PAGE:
“We’re surrounded by mountains, and we have most of our buildings and infrastructure in this sedimentary basin,” says Carlos Molina Hutt, referring to Metro Vancouver. Molina Hutt is a professor of structural and earthquake engineering at the University of British Columbia and an author of the study. He and his co-authors looked at how the Georgia sedimentary basin — a factor not explicitly considered in the current building code, he says — could affect shaking in the event of a large earthquake in the Cascadia subduction zone.

Simulating shaking in Metro Vancouver

Ground motion models, which serve as the foundation for Canada’s national seismic hazard model, typically rely on past observations of earthquakes from all around the world. The data are then extrapolated to other parts of the globe such as Metro Vancouver. But this area has unique geological features not captured by these models, such as its soft sedimentary basin. Additionally, the last large-magnitude Cascadia subduction zone earthquake here occurred more than 300 years ago, so there are few records of past earthquakes that ground motion models can consult.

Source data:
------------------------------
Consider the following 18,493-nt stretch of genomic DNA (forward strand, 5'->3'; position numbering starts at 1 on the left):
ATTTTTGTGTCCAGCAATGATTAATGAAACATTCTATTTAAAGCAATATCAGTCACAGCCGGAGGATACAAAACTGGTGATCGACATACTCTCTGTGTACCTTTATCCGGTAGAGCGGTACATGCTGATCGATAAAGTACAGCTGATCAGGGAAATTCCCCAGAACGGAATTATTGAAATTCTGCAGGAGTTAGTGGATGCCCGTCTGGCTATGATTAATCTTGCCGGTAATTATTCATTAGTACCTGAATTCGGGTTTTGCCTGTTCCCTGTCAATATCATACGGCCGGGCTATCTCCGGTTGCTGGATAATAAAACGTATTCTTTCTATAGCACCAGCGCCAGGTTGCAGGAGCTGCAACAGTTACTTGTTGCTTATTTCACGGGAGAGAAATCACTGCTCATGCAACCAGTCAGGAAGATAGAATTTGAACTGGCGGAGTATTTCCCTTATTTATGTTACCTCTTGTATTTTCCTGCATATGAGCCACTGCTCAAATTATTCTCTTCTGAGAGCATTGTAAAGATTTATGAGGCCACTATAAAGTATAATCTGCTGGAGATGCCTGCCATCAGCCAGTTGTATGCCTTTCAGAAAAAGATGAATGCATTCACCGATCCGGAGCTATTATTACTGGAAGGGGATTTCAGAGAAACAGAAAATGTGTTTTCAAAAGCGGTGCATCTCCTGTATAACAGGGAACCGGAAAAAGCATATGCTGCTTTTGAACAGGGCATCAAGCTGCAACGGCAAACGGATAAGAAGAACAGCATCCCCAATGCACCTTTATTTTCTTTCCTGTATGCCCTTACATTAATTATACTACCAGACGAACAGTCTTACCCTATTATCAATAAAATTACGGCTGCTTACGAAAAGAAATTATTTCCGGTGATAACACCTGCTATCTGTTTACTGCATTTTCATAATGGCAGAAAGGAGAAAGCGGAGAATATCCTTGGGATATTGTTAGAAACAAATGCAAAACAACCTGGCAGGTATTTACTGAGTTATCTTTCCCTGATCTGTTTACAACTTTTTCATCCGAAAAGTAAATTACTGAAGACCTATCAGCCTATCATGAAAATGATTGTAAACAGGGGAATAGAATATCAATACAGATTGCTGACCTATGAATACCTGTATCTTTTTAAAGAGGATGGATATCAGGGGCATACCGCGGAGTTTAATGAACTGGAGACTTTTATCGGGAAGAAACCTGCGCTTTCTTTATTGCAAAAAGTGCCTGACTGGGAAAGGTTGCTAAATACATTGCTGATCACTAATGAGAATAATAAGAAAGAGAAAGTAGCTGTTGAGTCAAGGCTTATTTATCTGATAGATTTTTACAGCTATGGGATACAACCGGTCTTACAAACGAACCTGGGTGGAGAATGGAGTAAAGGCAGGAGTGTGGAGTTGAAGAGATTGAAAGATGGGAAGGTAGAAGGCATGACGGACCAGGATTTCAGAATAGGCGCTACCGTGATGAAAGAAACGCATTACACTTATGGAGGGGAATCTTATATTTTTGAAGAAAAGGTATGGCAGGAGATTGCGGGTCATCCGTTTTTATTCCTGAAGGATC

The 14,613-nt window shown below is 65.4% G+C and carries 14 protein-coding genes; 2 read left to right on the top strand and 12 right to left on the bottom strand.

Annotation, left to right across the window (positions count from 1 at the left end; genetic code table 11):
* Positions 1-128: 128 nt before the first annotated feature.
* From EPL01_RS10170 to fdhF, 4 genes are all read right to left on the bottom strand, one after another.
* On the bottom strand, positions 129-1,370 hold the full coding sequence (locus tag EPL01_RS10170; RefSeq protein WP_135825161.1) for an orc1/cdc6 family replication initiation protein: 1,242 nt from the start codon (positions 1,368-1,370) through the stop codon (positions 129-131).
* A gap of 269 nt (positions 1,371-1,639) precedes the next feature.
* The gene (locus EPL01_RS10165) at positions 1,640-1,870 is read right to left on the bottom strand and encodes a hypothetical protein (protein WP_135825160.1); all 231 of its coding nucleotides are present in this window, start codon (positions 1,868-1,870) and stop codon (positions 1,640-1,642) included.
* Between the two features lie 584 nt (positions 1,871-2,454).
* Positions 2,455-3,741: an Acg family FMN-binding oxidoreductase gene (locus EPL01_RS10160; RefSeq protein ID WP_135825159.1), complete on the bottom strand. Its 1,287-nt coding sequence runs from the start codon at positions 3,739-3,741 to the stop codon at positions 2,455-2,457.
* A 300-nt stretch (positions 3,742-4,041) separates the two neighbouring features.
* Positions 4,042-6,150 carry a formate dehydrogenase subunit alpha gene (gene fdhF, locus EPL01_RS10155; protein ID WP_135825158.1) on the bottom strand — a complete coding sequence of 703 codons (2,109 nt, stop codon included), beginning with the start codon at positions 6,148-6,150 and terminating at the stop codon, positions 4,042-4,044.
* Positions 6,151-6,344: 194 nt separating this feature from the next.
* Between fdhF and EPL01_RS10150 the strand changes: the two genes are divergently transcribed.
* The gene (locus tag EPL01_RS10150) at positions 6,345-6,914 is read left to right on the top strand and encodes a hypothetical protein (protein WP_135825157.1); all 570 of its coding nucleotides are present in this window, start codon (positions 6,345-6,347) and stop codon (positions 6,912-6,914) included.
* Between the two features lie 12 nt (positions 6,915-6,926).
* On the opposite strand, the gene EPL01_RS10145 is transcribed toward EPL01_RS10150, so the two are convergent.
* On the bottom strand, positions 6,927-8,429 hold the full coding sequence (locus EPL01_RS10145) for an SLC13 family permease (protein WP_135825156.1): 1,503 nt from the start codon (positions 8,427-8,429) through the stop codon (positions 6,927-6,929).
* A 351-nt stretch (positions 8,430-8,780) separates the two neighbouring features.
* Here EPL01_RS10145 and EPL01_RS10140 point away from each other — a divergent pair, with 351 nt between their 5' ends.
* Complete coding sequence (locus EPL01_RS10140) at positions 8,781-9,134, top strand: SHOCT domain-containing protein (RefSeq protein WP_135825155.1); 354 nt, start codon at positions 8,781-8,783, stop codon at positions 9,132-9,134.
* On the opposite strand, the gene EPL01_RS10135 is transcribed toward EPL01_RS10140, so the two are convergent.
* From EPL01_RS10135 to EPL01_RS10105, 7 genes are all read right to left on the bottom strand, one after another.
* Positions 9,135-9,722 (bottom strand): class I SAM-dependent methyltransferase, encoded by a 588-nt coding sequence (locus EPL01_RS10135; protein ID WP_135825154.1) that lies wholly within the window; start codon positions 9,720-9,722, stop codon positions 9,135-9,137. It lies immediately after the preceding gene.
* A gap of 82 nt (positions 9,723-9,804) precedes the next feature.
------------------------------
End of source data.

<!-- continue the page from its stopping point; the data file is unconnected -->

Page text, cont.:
To improve these models, Molina Hutt and his colleagues instead relied on a different technique altogether: observations of shaking from a simulated earthquake in the Cascadia Subduction Zone, dubbed the “M9 scenario.” Researchers from the U.S. Geological Survey (USGS) and the University of Washington, Seattle developed the M9 simulation by creating a detailed 3D computer model of the Cascadia landscape, within which they triggered an artificial magnitude-9.0 earthquake. The researchers generated 30 possible earthquake scenarios, varying parameters such as the earthquake location and the direction of the rupture — toss-up parameters in future earthquakes. Molina Hutt and his co-authors used these M9 simulations to determine how much the sedimentary basin could amplify shaking and what effect this shaking could have on buildings.

The M9 simulations work better than traditional ground motion models because they’re more detailed and location-specific, says Molina Hutt. The team’s calculations show that the M9 simulations highlight what traditional ground models had missed: The soft Georgia basin amplifies long period earthquake waves.